8. Plant a different type of plant in each segment.Use the recommended seed spacings when planting your seeds––follow the seed packet for guidance. If needed, use extra segments (or squares) to plant large plants; they still need space to grow even though they're in closer proximity than usual. To keep weeds from growing, the approach is to have plants touching without competing with each other for nutrients.
    • For each hole, most plants only require 1-2 seeds per hole to guarantee germination. However, for small seeds such as carrot seeds, plant about 4-5 to ensure germination. You can think out the weaker seedlings later by cutting them off with scissors, so as not to disturb the soil of the plants left to grow.
    • Expect that many plants will require a square alone, while other plants may fit several per square foot. For example, one square foot can handle sixteen carrots or onions, four leafy greens (lettuce, spinach, chard, etc.).
  9. Water your newly planted seeds with sun warmed water.This garden can be watered by hand, by drip tape or a soaker hose. Be aware that raised garden beds tend to have excellent drainage, meaning that the soil will be drier faster. Keep the garden bed well watered, even during winter.
    • To know if adequate water is reaching the garden naturally, consider placing a rain gauge next to it and checking this regularly.
    • Consider adding mulch to help retain water. Mulch to a height of 2-3 inches (5-7.5cm) but do not touch the stems of the growing plants. Add more as it decomposes.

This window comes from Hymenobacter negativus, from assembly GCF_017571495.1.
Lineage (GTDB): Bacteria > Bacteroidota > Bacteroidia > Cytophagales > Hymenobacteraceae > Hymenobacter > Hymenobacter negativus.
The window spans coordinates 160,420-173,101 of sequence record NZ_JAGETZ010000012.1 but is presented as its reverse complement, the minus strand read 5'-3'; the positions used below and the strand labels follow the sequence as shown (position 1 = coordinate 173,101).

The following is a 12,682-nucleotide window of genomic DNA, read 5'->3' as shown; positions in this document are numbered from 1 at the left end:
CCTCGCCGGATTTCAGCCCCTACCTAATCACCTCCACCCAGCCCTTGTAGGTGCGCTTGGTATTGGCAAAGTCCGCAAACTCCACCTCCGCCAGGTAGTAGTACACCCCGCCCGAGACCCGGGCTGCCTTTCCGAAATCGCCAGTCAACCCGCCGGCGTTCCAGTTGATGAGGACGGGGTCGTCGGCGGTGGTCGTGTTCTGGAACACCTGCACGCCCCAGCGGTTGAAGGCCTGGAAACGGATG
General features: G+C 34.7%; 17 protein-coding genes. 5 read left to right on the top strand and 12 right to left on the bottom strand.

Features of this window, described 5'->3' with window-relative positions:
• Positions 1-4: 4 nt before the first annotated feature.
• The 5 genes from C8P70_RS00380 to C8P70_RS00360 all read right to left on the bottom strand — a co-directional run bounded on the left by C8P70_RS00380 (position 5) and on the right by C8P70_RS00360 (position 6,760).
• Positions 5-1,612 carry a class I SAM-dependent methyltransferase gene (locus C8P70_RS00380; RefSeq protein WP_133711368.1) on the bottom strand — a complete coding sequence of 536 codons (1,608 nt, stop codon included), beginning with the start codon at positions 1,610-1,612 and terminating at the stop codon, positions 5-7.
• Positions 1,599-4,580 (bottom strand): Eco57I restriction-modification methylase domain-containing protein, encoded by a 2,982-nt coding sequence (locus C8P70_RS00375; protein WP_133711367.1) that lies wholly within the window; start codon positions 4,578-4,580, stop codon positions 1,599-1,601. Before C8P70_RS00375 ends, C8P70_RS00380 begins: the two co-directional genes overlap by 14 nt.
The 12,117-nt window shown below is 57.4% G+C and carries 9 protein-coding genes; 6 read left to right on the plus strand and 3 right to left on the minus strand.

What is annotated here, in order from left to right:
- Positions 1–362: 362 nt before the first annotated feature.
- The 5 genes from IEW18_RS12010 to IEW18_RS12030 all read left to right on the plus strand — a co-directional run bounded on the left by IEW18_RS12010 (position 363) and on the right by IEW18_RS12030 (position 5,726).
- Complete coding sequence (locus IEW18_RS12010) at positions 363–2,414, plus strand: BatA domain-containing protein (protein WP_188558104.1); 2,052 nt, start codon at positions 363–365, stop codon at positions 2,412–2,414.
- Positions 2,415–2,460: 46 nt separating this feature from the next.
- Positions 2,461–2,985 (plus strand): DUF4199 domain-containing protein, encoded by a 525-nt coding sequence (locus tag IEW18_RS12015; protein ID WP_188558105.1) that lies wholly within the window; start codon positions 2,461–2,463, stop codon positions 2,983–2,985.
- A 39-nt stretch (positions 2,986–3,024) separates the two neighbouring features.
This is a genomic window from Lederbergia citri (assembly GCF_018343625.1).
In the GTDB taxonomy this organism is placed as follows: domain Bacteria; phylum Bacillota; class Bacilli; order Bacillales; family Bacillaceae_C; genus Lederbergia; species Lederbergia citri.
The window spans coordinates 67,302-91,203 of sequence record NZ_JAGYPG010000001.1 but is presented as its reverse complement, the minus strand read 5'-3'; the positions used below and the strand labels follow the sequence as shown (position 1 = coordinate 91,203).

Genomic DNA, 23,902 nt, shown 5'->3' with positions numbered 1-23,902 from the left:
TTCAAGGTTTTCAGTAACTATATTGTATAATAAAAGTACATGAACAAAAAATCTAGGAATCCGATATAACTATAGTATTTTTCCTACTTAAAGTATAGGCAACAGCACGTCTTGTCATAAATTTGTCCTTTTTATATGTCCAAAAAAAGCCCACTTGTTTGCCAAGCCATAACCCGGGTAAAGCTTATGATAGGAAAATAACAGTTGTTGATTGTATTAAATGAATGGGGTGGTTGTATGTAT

10. Remember to add some amended soil each time you harvest then replant with a different crop.As with any organic gardening method, it is also vital to rotate crops around the square foot bed, to decrease the opportunity for disease to take hold or for nutritional deficiencies in the soil.
    • Draw up a crop rotation plan to help you remember which plant has been in which division at each particular date of planting and harvesting.
  11. Finished.

Community Q&A

  • Question
    My boyfriend made the square-foot garden in a vertical model. Should we drill holes in the bottom of the box for drainage, or use stones?
    wikiHow Contributor
    Community Answer
    Drill holes for best drainage. Placing rocks in the bottom will only allow a minimum of drainage and can easily become water logged.
Unanswered Questions
  • How do I use a wick watering system in a veg garden?
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  • If planting a variety of crops, you may wish to check out a guide to companion planting, to ensure that you don't plant plants that don't like growing together too closely near each other.
  • A good book to read about Square Foot Gardening is the updated version of Mel Bartholomew's bookAll New Square Foot Gardening. See also Mel's blog at: .
  • Pest control is much easier with this contained garden––all you need to do is cover the small area involved with netting, covers or cages as needs be, rather than an enormous area of garden as is typical with a traditional vegetable patch. Organic vegetable production is extremely easy with square foot gardens!
  • Leaf lettuce is one of the easiest plants to grow.
  • You can plant one favorite crop instead of a selection of crops. This is important if you are using a couple of small boxes.


  • Always use sensible precautions when handling soil, compost, rotted manure, etc. to protect your respiratory system and to avoid the transfer of germs. Wear gloves, and if you are susceptible to infections for any reason, consider wearing a mask when handling soil.

Video: Succession Planting: The Most Valuable Practice Every Vegetable Gardener Should Master | THE GARDEN

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Date: 12.12.2018, 15:13 / Views: 41352